High-yield savings account: This type of savings account generally offers above-average interest rates. This means you could get a higher rate of return compared to regular savings accounts. Several high-yield savings accounts don’t require an initial deposit, which could be helpful for starting an emergency fund.Money market account: This is another savings option that typically provides a higher rate of return than regular savings accounts. Money market accounts often come with higher initial deposits and maintenance requirements compared to high-yield savings accounts, so could be a good option if you already have some money stashed away.Tip: To get started on your emergency fund, you might save as little as $5 or $10 per week.

As you get used to saving, you can gradually increase the amount you plan to save in your budget.

accordions_header_toggle = “no”;
accordions_click_track = “yes”;
jQuery(document).ready(function($){
wizard_accordion = $(“#accordions-55641.accordions .items”).accordion({
event: “click”,
collapsible:true,
heightStyle: “content”,
animate: (“linear”, 1000),
navigation: true,
active: 999999,
beforeActivate: function(event, ui) {
if (ui.newHeader[0]) {
var currHeader = ui.newHeader;
var currContent = currHeader.next(“.ui-accordion-content”);
} else {
var currHeader = ui.oldHeader;
var currContent = currHeader.next(“.ui-accordion-content”);
}
var isPanelSelected = currHeader.attr(“aria-selected”) == “true”;
currHeader.toggleClass(“ui-corner-all”,isPanelSelected).toggleClass(“accordion-header-active ui-state-active ui-corner-top”,!isPanelSelected).attr(“aria-selected”,((!isPanelSelected).toString()));
currHeader.children(“.ui-icon”).toggleClass(“ui-icon-triangle-1-e”,isPanelSelected).toggleClass(“ui-icon-triangle-1-s”,!isPanelSelected);
currContent.toggleClass(“accordion-content-active”,!isPanelSelected)
if (isPanelSelected) { currContent.slideUp(); } else { currContent.slideDown(); }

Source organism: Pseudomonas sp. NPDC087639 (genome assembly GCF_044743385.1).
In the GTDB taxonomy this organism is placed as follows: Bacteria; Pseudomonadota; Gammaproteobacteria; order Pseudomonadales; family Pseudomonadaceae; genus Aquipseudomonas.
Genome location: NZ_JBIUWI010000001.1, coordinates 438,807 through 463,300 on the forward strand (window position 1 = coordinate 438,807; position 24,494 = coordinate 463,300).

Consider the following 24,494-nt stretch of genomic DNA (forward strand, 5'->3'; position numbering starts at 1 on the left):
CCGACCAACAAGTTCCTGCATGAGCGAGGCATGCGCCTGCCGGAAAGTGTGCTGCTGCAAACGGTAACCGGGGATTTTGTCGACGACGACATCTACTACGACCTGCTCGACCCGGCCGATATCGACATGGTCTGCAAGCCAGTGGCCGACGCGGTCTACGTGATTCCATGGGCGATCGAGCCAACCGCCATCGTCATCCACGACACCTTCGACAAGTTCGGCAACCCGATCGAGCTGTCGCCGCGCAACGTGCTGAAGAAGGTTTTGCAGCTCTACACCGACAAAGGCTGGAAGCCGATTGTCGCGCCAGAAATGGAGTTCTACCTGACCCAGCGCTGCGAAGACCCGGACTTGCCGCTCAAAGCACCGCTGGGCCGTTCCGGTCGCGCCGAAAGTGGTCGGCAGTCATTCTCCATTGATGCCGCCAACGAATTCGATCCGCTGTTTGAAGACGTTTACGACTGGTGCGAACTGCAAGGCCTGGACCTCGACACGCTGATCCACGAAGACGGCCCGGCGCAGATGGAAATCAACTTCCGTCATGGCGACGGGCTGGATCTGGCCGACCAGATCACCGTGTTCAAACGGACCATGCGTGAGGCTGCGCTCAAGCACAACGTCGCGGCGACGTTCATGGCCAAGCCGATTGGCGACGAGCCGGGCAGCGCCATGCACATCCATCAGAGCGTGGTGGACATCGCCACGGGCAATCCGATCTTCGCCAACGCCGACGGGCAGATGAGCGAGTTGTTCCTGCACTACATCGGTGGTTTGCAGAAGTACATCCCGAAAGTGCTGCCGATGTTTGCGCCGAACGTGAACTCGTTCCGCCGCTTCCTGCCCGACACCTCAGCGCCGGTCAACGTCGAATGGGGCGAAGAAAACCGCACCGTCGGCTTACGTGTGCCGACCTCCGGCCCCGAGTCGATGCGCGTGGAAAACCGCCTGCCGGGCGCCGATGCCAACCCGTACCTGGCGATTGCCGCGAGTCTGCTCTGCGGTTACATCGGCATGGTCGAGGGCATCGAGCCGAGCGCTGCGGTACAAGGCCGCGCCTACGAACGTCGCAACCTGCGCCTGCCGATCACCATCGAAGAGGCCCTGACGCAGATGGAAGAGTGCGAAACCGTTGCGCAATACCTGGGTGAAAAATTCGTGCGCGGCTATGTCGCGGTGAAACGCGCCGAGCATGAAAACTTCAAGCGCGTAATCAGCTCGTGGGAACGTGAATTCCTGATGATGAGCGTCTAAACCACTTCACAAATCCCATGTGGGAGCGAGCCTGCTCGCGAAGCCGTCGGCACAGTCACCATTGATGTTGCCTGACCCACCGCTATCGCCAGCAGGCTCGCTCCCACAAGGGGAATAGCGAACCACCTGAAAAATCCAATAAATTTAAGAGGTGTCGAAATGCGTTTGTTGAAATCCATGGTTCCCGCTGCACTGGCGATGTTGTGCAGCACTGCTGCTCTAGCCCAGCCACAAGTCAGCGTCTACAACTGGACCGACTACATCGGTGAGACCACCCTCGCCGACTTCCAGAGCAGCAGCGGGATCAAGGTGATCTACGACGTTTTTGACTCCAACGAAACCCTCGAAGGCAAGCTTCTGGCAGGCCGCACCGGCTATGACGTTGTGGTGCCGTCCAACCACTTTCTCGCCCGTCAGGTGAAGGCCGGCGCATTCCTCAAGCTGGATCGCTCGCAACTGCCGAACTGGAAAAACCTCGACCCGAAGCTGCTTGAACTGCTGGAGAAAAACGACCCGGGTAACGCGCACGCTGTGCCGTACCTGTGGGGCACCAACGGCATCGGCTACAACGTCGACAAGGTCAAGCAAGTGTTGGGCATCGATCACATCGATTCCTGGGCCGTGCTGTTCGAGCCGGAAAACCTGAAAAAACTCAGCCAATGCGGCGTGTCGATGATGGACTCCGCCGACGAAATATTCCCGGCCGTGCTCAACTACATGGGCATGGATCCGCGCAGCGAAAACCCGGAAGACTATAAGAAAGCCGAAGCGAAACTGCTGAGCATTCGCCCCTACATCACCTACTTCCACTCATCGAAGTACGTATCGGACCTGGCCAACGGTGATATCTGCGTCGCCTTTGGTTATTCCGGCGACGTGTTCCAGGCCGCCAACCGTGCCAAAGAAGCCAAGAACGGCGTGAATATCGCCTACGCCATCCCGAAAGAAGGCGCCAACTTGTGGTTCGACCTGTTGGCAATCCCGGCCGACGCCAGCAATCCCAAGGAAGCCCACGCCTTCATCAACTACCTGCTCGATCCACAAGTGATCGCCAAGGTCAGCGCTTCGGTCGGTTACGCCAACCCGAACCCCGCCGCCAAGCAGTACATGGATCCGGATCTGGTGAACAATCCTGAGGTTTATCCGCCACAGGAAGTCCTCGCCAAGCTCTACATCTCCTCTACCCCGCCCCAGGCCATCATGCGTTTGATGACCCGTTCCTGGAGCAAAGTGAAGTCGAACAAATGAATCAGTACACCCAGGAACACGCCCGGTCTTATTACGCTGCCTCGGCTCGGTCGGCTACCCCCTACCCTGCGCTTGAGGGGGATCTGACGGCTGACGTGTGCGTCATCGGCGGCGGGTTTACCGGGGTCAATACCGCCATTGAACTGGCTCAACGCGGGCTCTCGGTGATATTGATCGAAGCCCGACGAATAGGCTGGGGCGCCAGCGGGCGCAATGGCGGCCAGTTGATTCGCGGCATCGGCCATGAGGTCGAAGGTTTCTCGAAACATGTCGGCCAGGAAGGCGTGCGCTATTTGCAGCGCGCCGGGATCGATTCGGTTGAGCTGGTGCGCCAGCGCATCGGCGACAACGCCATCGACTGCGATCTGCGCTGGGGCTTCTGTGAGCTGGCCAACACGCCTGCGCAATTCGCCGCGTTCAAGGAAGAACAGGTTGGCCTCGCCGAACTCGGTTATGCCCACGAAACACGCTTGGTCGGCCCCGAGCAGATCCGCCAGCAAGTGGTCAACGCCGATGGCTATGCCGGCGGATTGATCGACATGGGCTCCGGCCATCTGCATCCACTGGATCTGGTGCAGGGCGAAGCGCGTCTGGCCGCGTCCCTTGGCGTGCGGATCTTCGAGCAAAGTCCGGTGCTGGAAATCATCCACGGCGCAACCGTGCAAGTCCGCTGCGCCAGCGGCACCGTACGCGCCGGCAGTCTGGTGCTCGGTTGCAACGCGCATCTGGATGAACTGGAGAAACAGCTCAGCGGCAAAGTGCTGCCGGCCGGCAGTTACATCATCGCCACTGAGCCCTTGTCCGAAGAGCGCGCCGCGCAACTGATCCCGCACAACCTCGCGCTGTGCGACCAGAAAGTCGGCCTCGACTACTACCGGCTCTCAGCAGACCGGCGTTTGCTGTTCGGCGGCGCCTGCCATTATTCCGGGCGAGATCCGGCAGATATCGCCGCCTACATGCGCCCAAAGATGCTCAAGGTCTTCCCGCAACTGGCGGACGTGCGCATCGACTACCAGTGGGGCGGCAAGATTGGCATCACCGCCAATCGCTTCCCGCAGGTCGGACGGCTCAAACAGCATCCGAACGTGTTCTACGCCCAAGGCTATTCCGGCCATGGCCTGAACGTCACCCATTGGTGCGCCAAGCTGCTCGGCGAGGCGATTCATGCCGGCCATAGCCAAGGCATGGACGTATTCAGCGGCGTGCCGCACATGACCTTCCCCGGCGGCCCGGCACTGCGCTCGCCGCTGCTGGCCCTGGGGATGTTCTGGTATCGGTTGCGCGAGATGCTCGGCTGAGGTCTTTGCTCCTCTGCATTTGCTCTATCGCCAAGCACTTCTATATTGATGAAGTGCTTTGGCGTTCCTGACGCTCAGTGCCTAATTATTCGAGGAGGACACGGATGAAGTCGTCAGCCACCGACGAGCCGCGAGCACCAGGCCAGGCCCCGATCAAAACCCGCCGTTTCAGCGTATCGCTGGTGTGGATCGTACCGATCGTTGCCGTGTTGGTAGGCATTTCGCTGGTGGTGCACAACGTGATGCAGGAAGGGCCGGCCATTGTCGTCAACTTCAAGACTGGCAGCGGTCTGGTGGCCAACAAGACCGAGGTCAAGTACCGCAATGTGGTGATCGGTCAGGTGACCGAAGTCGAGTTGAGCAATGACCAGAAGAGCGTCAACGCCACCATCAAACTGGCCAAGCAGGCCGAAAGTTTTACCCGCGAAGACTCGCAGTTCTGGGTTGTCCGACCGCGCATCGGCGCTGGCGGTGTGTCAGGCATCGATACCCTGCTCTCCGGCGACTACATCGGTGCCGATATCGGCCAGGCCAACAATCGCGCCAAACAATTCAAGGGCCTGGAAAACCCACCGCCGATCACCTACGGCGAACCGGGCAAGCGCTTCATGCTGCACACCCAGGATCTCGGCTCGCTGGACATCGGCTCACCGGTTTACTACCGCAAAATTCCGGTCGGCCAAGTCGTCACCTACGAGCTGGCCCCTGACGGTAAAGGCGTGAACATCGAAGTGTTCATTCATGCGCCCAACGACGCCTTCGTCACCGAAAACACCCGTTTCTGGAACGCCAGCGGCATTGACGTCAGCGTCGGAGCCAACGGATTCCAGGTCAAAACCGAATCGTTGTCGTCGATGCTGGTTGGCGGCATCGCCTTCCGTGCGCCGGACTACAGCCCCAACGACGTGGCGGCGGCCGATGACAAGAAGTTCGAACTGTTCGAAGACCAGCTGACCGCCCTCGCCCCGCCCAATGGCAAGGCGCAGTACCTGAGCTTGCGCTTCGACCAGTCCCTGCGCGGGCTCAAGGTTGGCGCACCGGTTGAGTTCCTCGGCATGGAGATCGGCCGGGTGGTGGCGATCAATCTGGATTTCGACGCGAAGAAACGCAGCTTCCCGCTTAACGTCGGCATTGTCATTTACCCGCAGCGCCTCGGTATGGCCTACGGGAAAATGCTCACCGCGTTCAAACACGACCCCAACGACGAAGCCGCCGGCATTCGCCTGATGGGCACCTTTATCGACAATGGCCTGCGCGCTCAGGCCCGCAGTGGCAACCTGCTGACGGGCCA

return false;
},
changestart: function(event, ui) {
child.accordion(“activate”, false);
}
});
var child = $(“.child-accordion .items”).accordion({
active:true,
beforeActivate: function(event, ui) {
// The accordion believes a panel is being opened
if (ui.newHeader[0]) {
var currHeader = ui.newHeader;
var currContent = currHeader.next(“.ui-accordion-content”);
// The accordion believes a panel is being closed
} else {
var currHeader = ui.oldHeader;
var currContent = currHeader.next(“.ui-accordion-content”);
}
// Since weve changed the default behavior, this detects the actual status
var isPanelSelected = currHeader.attr(“aria-selected”) == “true”;
// Toggle the panels header
currHeader.toggleClass(“ui-corner-all”,isPanelSelected).toggleClass(“accordion-header-active ui-state-active ui-corner-top”,!isPanelSelected).attr(“aria-selected”,((!isPanelSelected).toString()));
// Toggle the panels icon
currHeader.children(“.ui-icon”).toggleClass(“ui-icon-triangle-1-e”,isPanelSelected).toggleClass(“ui-icon-triangle-1-s”,!isPanelSelected);
// Toggle the panels content
currContent.toggleClass(“accordion-content-active”,!isPanelSelected)
if (isPanelSelected) {
currContent.slideUp();
} else {
currContent.slideDown();
}
return false; // Cancels the default action